Angie Dixon
Danny Johnston  /  AP
Angie Dixon, a Little Rock, Ark. writer seen here with her son son Jack, 10, agrees that physical activity is important, but says the pediatricians tracking children's activities "certainly could become intrusive" if doctors aren't sensitive to families' constraints.
updated 5/1/2006 11:42:16 AM ET 2006-05-01T15:42:16

The American Academy of Pediatrics wants to turn children’s doctors into activity police, encouraging them to routinely monitor how active patients and even their parents are each day to help conquer obesity.

Boosting daily physical activity from infancy through the teen years is a key to fighting fat, and parents need to set good examples by also adopting active lifestyles, the group says in a new policy statement.

It is published in May’s Pediatrics, for release Monday.

The policy says pediatricians should ask patients and parents at regular office visits how active they are. They also should document how much time patients spend each day on sedentary activities and urge them to follow AAP guidelines recommending no TV for children under age 2 and no more than two hours daily of TV, video games and other “screen time” for older children.

Also, schools should reinstate mandatory daily physical education from kindergarten through high school. These classes should allow participation by all children, including the disabled. Overweight and obese children should be encouraged to participate in activities such as water-based sports and strength-training rather than weight-bearing activities, including jogging, that may be more difficult for them, the policy says.

Parents are encouraged to “become good role models by increasing their own level of physical activity” and to make active pursuits a part of the family lifestyle starting when children are infants, with regular walks to the park or zoo and by routinely engaging in physical play with them.

Preschoolers should take part in unorganized outdoor activities and begin walking “tolerable distances” with family members. Older children and adolescents should be physically active for at least an hour daily, and organized sports may be started when children are school-age, the policy says.

“I’ve been giving this advice for a long time. Most of the time parents don’t feel that it is an imposition,” said policy co-author Dr. Jorge Gomez, a pediatrician at the University of Texas Health Science Center in San Antonio.

For parents who say busy work schedules and other lifestyle factors make it hard for the family to be active, “we sit down and troubleshoot,” Gomez said. “A little is better than nothing. You don’t have to play with your child every day, but on your day off, make a point of doing something outside with your child,” including taking a walk, flying a kite, or playing ball.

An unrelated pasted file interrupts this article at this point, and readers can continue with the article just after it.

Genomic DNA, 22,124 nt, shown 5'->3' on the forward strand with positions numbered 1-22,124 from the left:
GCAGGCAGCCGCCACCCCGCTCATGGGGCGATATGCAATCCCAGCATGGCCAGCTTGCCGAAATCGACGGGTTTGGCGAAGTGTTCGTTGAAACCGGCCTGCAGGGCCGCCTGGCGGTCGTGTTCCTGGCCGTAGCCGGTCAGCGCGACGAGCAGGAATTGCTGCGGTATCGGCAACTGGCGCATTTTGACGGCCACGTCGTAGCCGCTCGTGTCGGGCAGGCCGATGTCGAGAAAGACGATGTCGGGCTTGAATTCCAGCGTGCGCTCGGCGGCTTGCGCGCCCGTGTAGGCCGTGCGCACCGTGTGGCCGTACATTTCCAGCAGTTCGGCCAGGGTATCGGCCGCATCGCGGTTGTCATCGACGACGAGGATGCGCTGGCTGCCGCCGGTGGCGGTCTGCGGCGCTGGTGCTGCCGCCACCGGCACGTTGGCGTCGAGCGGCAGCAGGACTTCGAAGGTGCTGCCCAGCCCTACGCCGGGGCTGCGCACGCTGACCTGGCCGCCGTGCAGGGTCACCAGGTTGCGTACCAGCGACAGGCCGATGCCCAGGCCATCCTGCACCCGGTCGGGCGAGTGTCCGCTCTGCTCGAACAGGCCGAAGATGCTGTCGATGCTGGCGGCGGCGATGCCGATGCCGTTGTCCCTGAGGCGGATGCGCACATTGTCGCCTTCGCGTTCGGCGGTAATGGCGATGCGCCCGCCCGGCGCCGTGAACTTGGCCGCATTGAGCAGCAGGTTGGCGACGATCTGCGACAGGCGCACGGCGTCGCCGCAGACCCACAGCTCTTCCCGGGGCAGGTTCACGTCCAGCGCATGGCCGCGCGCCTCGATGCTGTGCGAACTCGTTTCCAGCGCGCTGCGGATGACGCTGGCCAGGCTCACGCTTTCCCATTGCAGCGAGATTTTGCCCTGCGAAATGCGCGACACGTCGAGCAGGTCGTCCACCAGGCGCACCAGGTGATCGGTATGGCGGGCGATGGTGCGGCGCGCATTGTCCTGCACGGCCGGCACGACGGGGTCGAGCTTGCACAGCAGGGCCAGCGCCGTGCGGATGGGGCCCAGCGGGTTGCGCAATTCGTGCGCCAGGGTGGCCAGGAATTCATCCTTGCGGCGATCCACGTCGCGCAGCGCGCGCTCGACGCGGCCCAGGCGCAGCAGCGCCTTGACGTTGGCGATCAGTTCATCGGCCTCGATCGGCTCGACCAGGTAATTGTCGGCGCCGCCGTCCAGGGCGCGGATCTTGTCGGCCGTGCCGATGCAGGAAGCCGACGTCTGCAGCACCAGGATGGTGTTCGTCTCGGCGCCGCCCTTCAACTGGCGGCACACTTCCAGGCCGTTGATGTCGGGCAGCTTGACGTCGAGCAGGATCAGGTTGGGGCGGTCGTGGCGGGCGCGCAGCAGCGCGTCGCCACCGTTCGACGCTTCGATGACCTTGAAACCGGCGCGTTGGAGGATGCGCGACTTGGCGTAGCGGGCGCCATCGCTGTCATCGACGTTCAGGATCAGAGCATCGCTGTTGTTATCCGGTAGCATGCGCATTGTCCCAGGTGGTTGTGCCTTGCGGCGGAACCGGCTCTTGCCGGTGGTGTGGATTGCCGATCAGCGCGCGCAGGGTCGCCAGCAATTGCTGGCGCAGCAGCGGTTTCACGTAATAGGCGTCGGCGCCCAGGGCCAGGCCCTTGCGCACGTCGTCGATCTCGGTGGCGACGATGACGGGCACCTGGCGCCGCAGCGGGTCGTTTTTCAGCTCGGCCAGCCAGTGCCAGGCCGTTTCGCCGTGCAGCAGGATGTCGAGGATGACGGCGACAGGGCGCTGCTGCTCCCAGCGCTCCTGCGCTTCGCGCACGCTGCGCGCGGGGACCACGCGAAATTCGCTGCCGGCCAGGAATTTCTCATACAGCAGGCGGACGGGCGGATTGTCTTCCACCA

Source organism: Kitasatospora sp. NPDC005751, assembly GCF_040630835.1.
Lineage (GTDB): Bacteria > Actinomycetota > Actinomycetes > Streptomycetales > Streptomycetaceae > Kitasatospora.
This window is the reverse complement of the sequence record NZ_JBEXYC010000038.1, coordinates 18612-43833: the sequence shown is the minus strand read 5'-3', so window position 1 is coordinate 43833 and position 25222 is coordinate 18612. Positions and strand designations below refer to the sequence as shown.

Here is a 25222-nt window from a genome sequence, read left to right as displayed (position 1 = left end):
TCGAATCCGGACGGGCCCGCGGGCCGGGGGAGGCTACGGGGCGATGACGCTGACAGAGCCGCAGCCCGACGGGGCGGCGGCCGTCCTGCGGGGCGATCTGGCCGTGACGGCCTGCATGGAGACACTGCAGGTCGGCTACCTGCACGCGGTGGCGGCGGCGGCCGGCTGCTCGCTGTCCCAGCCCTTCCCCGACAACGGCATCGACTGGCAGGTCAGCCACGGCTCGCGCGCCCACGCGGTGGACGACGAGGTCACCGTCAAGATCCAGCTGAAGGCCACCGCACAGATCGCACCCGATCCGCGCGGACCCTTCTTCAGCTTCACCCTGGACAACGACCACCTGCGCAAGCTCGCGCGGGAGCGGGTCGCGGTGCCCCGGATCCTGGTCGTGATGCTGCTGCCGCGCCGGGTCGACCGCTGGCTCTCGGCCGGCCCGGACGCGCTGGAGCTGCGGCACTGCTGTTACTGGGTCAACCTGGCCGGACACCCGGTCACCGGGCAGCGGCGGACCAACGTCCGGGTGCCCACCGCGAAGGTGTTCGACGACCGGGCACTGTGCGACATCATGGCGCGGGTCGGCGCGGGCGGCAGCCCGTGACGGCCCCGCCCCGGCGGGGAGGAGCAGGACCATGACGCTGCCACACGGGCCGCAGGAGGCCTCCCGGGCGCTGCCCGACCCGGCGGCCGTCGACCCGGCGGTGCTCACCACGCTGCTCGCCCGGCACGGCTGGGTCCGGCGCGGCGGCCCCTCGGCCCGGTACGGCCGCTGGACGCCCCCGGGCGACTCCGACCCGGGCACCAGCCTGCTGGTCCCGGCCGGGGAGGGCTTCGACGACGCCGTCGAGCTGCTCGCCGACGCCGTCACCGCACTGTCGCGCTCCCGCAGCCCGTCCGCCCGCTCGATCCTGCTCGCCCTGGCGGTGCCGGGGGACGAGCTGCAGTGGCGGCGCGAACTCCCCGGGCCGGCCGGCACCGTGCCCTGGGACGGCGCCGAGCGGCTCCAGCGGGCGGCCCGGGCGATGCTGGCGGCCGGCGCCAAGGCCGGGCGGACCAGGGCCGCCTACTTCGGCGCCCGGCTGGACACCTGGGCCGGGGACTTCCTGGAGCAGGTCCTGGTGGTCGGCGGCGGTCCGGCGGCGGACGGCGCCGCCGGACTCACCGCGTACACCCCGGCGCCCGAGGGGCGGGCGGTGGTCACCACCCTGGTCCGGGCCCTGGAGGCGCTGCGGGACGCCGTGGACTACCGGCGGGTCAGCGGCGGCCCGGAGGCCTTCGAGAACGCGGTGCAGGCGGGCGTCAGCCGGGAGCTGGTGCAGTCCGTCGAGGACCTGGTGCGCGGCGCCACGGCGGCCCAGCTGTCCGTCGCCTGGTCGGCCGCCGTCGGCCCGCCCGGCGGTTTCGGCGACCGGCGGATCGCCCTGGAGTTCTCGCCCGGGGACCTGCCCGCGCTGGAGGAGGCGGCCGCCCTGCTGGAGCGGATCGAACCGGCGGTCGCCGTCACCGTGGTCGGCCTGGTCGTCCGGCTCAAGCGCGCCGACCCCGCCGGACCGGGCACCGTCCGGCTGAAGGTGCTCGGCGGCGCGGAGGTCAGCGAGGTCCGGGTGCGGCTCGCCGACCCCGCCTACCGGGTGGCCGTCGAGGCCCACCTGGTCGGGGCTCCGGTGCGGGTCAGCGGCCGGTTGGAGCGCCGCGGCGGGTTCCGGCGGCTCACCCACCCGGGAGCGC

“It doesn’t have to be strenuous, it doesn’t have to be organized,” just “something to promote the habit of being outdoors and active,” he said.

Angie Dixon, 38, a writer in Little Rock, Ark., agreed that physical activity is important, but said the recommendations “certainly could become intrusive” if doctors aren’t sensitive to families’ constraints.

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“With two kids, there’s not much time when I don’t have somebody bothering me,” Dixon said. Still, she said she tries to walk for exercise several times weekly and encourages her 8-year-old daughter and 10-year-old son to be active, too.

She said she supports having pediatricians voice the same recommendations.

“I’m not sure how effective it will be, but I think it’s worth a try,” Dixon said.

Prevention is key
Government figures published in April show that more than one-third of U.S. children are overweight and about 17 percent are obese.

Dr. Peter Belamarich, a pediatrician with Children’s Hospital at Montefiore in New York, said the academy is right to be urging doctors to intensify their efforts to curb the problem.

“I think it’s fantastic. I think we should be taking a leadership role in this area,” Belamarich said. “This is a national health problem that is going to just overwhelm us as a society if we don’t attend to it.”

Dr. Claire LeBlanc, a policy co-author and pediatrician at Children’s Hospital of Eastern Ontario in Ottawa, Canada, said rising obesity rates affect children globally and prevention “is really the key.”

“Physical activity is certainly one of the pieces of the puzzle that could be an effective part of the solution,” LeBlanc said.

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